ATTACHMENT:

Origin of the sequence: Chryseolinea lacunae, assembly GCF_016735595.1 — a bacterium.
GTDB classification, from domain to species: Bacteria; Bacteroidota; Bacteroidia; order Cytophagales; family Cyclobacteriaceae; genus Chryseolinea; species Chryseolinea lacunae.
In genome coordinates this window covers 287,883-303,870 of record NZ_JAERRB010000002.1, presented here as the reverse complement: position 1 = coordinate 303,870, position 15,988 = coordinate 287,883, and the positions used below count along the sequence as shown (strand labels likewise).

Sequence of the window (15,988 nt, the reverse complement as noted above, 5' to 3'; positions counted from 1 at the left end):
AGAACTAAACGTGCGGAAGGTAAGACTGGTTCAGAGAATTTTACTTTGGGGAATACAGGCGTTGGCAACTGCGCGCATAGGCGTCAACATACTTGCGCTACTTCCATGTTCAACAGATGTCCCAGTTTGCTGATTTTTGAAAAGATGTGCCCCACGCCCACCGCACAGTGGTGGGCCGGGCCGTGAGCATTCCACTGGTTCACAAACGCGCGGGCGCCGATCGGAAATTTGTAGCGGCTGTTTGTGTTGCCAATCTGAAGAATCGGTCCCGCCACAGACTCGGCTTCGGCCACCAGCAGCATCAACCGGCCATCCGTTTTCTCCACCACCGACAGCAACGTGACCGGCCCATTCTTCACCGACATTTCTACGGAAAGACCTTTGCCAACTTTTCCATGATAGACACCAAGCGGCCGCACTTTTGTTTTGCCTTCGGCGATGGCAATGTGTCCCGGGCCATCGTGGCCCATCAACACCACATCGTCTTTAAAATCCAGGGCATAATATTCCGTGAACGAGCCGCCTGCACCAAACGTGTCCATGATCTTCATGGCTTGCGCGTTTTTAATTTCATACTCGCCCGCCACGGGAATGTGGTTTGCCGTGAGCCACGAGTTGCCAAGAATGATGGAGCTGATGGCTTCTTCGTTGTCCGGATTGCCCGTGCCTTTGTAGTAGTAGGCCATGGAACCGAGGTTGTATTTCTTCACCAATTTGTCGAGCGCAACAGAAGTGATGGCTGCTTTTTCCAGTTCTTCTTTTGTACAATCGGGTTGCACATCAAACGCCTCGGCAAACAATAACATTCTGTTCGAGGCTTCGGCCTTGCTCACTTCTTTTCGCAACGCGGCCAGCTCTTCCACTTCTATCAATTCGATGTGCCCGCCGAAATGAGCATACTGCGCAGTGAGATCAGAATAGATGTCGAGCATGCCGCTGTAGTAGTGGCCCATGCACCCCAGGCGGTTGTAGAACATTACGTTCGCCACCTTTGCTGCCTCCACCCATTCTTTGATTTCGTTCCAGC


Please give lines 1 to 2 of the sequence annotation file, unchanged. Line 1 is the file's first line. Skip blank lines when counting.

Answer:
Origin of the sequence: Chryseolinea lacunae, assembly GCF_016735595.1 — a bacterium.
GTDB classification, from domain to species: Bacteria; Bacteroidota; Bacteroidia; order Cytophagales; family Cyclobacteriaceae; genus Chryseolinea; species Chryseolinea lacunae.